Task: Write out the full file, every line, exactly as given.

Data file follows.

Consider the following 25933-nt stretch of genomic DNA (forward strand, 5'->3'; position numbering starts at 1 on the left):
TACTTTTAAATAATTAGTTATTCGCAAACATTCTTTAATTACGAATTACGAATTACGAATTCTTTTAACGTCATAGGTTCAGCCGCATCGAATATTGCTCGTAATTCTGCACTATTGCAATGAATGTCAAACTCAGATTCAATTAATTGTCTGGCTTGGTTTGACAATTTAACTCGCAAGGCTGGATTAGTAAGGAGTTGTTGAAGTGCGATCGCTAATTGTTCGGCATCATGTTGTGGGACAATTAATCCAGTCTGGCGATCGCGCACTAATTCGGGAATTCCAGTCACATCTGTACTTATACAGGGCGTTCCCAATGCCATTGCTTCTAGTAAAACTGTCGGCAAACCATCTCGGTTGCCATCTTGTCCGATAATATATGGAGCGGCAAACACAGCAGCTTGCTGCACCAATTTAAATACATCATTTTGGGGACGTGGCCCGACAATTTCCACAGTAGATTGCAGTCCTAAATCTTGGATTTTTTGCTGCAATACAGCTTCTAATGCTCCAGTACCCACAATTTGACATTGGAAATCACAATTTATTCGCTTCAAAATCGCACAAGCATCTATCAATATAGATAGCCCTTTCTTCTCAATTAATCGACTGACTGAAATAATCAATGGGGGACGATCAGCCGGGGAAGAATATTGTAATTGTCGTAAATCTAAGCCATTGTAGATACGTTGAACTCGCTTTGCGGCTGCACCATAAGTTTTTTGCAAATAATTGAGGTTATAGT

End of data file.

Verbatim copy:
Consider the following 25933-nt stretch of genomic DNA (forward strand, 5'->3'; position numbering starts at 1 on the left):
TACTTTTAAATAATTAGTTATTCGCAAACATTCTTTAATTACGAATTACGAATTACGAATTCTTTTAACGTCATAGGTTCAGCCGCATCGAATATTGCTCGTAATTCTGCACTATTGCAATGAATGTCAAACTCAGATTCAATTAATTGTCTGGCTTGGTTTGACAATTTAACTCGCAAGGCTGGATTAGTAAGGAGTTGTTGAAGTGCGATCGCTAATTGTTCGGCATCATGTTGTGGGACAATTAATCCAGTCTGGCGATCGCGCACTAATTCGGGAATTCCAGTCACATCTGTACTTATACAGGGCGTTCCCAATGCCATTGCTTCTAGTAAAACTGTCGGCAAACCATCTCGGTTGCCATCTTGTCCGATAATATATGGAGCGGCAAACACAGCAGCTTGCTGCACCAATTTAAATACATCATTTTGGGGACGTGGCCCGACAATTTCCACAGTAGATTGCAGTCCTAAATCTTGGATTTTTTGCTGCAATACAGCTTCTAATGCTCCAGTACCCACAATTTGACATTGGAAATCACAATTTATTCGCTTCAAAATCGCACAAGCATCTATCAATATAGATAGCCCTTTCTTCTCAATTAATCGACTGACTGAAATAATCAATGGGGGACGATCAGCCGGGGAAGAATATTGTAATTGTCGTAAATCTAAGCCATTGTAGATACGTTGAACTCGCTTTGCGGCTGCACCATAAGTTTTTTGCAAATAATTGAGGTTATAGT